Inimitable, indomitable, indefatigable Dino De Laurentiis: A giant falls
One name said it all: Dino.
As far back as I can remember going to the movies, the name Dino De Laurentiis meant something special. It didn’t always mean good, but it meant big.
Jaw-dropping. A spectacle in every sense of the word. Sometimes breath-taking and aweinspiring, sometimes missing the mark so completely that it staggered the imagination as to how much money could make a movie go so wrong.
The man was a showman. The career of producer Dino De Laurentiis, who died last week at age 91, was a cinematic legacy of such amazing, amusing, occasionally appalling entertainment that defined, and sometimes defied, the very nature of that description.
We shall not see his like again.
Movies boasting the Dino De Laurentiis name indicated something special, something Big — something that only Dino could deliver. “The most exciting, original motion picture event of all time,” boasted the ads for Dino’s King Kong in 1976 — conveniently forgetting the excitement and originality of the first King Kong 40 years before. Dino’s Kong was certainly bigger than the original, although few considered it better.
He made Arnold Schwarzenegger a star and Charles Bronson a superstar. He made a cottage industry out of Stephen King movies. He brought big-time Hollywood to North Carolina.
After sinking millions of dollars (in every sense of the word) on a disastrous 1979 remake of Hurricane, Dino wound up making money on the hotel and resort he built on Bora Bora originally to house the film’s cast and crew.
Yet for all of the big-budget doozies that Dino foisted upon us over the years, many that initially failed critically and/or commercially — including The Shootist, Waterloo, Ragtime, Firestarter, Dune and Manhunter — have either undergone favorable critical
assessment or become bona fide (or admittedly bone-headed) cult favorites. Yes, even Maximum Overdrive, Orca and Mandingo, among the most reviled films in the De Laurentiis canon, have their fans. And, at the end of the day, almost all of his movies made money.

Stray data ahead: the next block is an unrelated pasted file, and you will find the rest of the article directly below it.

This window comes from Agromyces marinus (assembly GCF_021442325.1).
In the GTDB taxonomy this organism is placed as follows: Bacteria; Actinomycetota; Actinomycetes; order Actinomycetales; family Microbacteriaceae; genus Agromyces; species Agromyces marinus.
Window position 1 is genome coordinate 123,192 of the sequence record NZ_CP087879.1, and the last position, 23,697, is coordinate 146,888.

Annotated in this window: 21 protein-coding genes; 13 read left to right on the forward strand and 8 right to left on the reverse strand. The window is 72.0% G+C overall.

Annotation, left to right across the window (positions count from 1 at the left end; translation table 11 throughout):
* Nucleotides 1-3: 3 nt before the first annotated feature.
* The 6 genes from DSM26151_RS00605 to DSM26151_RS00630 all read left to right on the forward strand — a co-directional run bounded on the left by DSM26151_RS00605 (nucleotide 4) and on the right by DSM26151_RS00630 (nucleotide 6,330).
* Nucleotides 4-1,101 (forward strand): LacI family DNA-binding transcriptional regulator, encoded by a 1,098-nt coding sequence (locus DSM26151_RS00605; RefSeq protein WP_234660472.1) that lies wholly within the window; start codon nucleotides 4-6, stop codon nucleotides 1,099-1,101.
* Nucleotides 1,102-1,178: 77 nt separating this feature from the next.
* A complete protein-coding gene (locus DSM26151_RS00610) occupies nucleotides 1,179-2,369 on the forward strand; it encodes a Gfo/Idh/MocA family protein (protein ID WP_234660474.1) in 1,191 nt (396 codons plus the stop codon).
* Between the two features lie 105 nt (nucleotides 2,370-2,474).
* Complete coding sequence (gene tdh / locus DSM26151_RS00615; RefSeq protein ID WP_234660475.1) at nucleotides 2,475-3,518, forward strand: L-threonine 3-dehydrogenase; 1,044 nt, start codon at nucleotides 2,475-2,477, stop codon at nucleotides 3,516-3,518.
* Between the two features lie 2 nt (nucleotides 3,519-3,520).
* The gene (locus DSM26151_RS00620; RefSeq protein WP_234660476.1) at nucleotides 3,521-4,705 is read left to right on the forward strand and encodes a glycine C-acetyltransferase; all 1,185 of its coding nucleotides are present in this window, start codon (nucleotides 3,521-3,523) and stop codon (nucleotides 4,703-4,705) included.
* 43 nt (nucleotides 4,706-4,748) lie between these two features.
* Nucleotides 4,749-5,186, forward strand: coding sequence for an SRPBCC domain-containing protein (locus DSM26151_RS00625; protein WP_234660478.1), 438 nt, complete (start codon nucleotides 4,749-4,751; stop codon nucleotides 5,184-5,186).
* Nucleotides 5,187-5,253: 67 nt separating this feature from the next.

This is the man who produced two of Federico Fellini’s early masterpieces: La Strada and Nights in Cabiria. What’s more, they won consecutive Academy Awards as Best Foreign Language Film.
This is the man who had Ennio Morricone compose a love theme (“My Love, We Are One”) for Orca, a Jaws knock-off in which Richard Harris and a killer whale vied to see which could chew more scenery. Incredibly, the song was not a hit. Oh yeah, the whale also bites Bo Derek’s leg off.
This is the man who first brought Hannibal Lecter to the screen. Then, after watching Silence of the Lambs sweep the Academy Awards in 1991, brought him back. Again and again. And then once more.
For all the critical brickbats lobbed at Dino over the years — and there were many — he had a sense for tapping the zeitgeist: Serpico (1973), Death Wish (1974), Three Days of the Condor (1975), Blue Velvet (1986), Bound (1995) and even Breakdown (1997) hit a nerve, made an impact. They were the right movies at the right time. If you throw enough fastballs, you’re going to get a strike every once in a while. Dino threw a nine-inning game.
Dino’s contribution to the North Carolina film industry is inestimable. With producer Martha Schumacher (later his wife and producing partner as Martha De Laurentiis), he founded the North Carolina Film Corporation and, thanks to the state’s tax incentives and community support, built the production studios in Wilmington that once bore his name and served as his filmmaking headquarters.